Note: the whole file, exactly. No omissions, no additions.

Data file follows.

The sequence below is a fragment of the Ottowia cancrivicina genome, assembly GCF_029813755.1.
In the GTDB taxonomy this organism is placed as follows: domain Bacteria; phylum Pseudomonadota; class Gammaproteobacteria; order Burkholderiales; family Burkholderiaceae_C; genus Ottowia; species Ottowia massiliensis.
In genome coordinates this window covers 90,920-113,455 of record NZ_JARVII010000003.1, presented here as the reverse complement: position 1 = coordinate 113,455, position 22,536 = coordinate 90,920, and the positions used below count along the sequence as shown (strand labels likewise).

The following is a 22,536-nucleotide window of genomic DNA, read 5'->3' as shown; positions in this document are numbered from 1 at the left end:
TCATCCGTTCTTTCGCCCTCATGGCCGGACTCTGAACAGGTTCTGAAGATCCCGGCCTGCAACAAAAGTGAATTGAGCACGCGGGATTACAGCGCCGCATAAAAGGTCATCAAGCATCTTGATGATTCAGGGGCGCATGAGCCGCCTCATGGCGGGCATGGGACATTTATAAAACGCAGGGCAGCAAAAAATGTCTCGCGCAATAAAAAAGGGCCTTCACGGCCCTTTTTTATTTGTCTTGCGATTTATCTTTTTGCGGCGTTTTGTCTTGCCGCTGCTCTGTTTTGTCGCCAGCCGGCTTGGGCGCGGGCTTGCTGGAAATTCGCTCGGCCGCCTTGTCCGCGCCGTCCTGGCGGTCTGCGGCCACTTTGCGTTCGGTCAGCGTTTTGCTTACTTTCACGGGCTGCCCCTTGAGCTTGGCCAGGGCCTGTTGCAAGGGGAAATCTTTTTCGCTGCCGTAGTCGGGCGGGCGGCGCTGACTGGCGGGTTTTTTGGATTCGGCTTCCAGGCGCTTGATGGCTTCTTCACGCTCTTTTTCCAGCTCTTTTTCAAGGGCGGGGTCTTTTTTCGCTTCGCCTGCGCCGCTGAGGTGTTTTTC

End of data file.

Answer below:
The sequence below is a fragment of the Ottowia cancrivicina genome, assembly GCF_029813755.1.
In the GTDB taxonomy this organism is placed as follows: domain Bacteria; phylum Pseudomonadota; class Gammaproteobacteria; order Burkholderiales; family Burkholderiaceae_C; genus Ottowia; species Ottowia massiliensis.
In genome coordinates this window covers 90,920-113,455 of record NZ_JARVII010000003.1, presented here as the reverse complement: position 1 = coordinate 113,455, position 22,536 = coordinate 90,920, and the positions used below count along the sequence as shown (strand labels likewise).

The following is a 22,536-nucleotide window of genomic DNA, read 5'->3' as shown; positions in this document are numbered from 1 at the left end:
TCATCCGTTCTTTCGCCCTCATGGCCGGACTCTGAACAGGTTCTGAAGATCCCGGCCTGCAACAAAAGTGAATTGAGCACGCGGGATTACAGCGCCGCATAAAAGGTCATCAAGCATCTTGATGATTCAGGGGCGCATGAGCCGCCTCATGGCGGGCATGGGACATTTATAAAACGCAGGGCAGCAAAAAATGTCTCGCGCAATAAAAAAGGGCCTTCACGGCCCTTTTTTATTTGTCTTGCGATTTATCTTTTTGCGGCGTTTTGTCTTGCCGCTGCTCTGTTTTGTCGCCAGCCGGCTTGGGCGCGGGCTTGCTGGAAATTCGCTCGGCCGCCTTGTCCGCGCCGTCCTGGCGGTCTGCGGCCACTTTGCGTTCGGTCAGCGTTTTGCTTACTTTCACGGGCTGCCCCTTGAGCTTGGCCAGGGCCTGTTGCAAGGGGAAATCTTTTTCGCTGCCGTAGTCGGGCGGGCGGCGCTGACTGGCGGGTTTTTTGGATTCGGCTTCCAGGCGCTTGATGGCTTCTTCACGCTCTTTTTCCAGCTCTTTTTCAAGGGCGGGGTCTTTTTTCGCTTCGCCTGCGCCGCTGAGGTGTTTTTC